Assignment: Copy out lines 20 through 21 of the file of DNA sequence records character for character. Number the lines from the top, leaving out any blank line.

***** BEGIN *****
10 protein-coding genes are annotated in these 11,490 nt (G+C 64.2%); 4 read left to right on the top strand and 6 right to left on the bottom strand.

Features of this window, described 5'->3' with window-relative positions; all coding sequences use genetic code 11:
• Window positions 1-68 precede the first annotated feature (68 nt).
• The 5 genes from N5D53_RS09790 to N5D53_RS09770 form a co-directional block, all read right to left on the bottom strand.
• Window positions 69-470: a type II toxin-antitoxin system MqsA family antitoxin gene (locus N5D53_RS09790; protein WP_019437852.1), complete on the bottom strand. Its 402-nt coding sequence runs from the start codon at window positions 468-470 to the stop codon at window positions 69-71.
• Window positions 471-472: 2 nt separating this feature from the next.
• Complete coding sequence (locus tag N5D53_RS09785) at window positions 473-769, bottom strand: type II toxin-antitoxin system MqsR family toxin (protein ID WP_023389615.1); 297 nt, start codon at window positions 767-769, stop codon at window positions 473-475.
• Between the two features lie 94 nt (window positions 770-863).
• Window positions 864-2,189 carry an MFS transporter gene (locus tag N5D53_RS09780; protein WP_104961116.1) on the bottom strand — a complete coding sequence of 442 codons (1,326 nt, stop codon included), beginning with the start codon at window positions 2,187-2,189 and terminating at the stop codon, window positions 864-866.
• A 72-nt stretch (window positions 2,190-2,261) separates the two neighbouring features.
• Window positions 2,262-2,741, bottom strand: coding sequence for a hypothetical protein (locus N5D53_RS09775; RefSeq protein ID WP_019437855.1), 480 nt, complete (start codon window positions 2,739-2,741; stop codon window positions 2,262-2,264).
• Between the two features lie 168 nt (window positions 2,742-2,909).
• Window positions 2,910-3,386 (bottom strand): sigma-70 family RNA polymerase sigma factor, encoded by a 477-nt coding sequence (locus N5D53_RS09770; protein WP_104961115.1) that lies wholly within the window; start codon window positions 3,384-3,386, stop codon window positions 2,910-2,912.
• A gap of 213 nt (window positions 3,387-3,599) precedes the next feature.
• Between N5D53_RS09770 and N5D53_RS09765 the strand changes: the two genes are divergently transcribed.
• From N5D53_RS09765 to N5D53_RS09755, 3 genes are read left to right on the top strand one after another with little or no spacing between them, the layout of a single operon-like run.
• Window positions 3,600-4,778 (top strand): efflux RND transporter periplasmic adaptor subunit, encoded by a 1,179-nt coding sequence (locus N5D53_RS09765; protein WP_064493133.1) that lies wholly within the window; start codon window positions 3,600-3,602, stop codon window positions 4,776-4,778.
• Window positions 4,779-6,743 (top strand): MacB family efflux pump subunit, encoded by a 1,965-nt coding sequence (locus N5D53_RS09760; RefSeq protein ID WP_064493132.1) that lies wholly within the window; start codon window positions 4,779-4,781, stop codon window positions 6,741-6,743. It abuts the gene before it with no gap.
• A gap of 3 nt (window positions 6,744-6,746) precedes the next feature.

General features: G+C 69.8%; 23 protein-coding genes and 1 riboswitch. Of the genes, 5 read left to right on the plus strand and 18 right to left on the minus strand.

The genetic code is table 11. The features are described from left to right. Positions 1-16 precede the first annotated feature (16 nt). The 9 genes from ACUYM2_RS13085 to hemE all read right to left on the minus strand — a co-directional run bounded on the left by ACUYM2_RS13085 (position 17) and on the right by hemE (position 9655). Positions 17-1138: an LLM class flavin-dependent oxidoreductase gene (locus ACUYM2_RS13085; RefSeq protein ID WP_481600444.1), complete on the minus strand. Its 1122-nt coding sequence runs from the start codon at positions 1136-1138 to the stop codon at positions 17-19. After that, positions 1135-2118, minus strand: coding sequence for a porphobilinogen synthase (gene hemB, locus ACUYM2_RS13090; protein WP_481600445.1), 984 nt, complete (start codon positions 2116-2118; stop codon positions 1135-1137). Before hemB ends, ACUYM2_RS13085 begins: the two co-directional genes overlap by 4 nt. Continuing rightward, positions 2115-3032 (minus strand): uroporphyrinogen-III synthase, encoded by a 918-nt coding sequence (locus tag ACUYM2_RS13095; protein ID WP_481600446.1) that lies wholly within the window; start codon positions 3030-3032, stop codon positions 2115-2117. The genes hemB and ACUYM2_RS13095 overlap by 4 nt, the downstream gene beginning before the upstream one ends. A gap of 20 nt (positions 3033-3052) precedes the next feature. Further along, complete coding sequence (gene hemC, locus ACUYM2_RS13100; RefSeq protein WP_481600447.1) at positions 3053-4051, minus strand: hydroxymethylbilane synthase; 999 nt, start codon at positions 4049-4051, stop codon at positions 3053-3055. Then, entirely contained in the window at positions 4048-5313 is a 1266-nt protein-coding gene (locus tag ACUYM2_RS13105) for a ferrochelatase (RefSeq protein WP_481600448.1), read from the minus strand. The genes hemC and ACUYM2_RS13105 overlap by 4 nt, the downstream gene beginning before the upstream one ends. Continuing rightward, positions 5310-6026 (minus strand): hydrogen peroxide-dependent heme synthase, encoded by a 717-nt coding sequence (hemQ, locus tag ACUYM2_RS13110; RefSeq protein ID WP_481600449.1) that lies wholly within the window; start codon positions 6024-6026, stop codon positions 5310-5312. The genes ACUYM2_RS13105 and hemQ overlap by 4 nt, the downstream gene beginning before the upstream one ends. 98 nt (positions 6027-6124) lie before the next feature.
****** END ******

General features: G+C 69.8%; 23 protein-coding genes and 1 riboswitch. Of the genes, 5 read left to right on the plus strand and 18 right to left on the minus strand.

The genetic code is table 11. The features are described from left to right. Positions 1-16 precede the first annotated feature (16 nt). The 9 genes from ACUYM2_RS13085 to hemE all read right to left on the minus strand — a co-directional run bounded on the left by ACUYM2_RS13085 (position 17) and on the right by hemE (position 9655). Positions 17-1138: an LLM class flavin-dependent oxidoreductase gene (locus ACUYM2_RS13085; RefSeq protein ID WP_481600444.1), complete on the minus strand. Its 1122-nt coding sequence runs from the start codon at positions 1136-1138 to the stop codon at positions 17-19. After that, positions 1135-2118, minus strand: coding sequence for a porphobilinogen synthase (gene hemB, locus ACUYM2_RS13090; protein WP_481600445.1), 984 nt, complete (start codon positions 2116-2118; stop codon positions 1135-1137). Before hemB ends, ACUYM2_RS13085 begins: the two co-directional genes overlap by 4 nt. Continuing rightward, positions 2115-3032 (minus strand): uroporphyrinogen-III synthase, encoded by a 918-nt coding sequence (locus tag ACUYM2_RS13095; protein ID WP_481600446.1) that lies wholly within the window; start codon positions 3030-3032, stop codon positions 2115-2117. The genes hemB and ACUYM2_RS13095 overlap by 4 nt, the downstream gene beginning before the upstream one ends. A gap of 20 nt (positions 3033-3052) precedes the next feature. Further along, complete coding sequence (gene hemC, locus ACUYM2_RS13100; RefSeq protein WP_481600447.1) at positions 3053-4051, minus strand: hydroxymethylbilane synthase; 999 nt, start codon at positions 4049-4051, stop codon at positions 3053-3055. Then, entirely contained in the window at positions 4048-5313 is a 1266-nt protein-coding gene (locus tag ACUYM2_RS13105) for a ferrochelatase (RefSeq protein WP_481600448.1), read from the minus strand. The genes hemC and ACUYM2_RS13105 overlap by 4 nt, the downstream gene beginning before the upstream one ends. Continuing rightward, positions 5310-6026 (minus strand): hydrogen peroxide-dependent heme synthase, encoded by a 717-nt coding sequence (hemQ, locus tag ACUYM2_RS13110; RefSeq protein ID WP_481600449.1) that lies wholly within the window; start codon positions 6024-6026, stop codon positions 5310-5312. The genes ACUYM2_RS13105 and hemQ overlap by 4 nt, the downstream gene beginning before the upstream one ends. 98 nt (positions 6027-6124) lie before the next feature.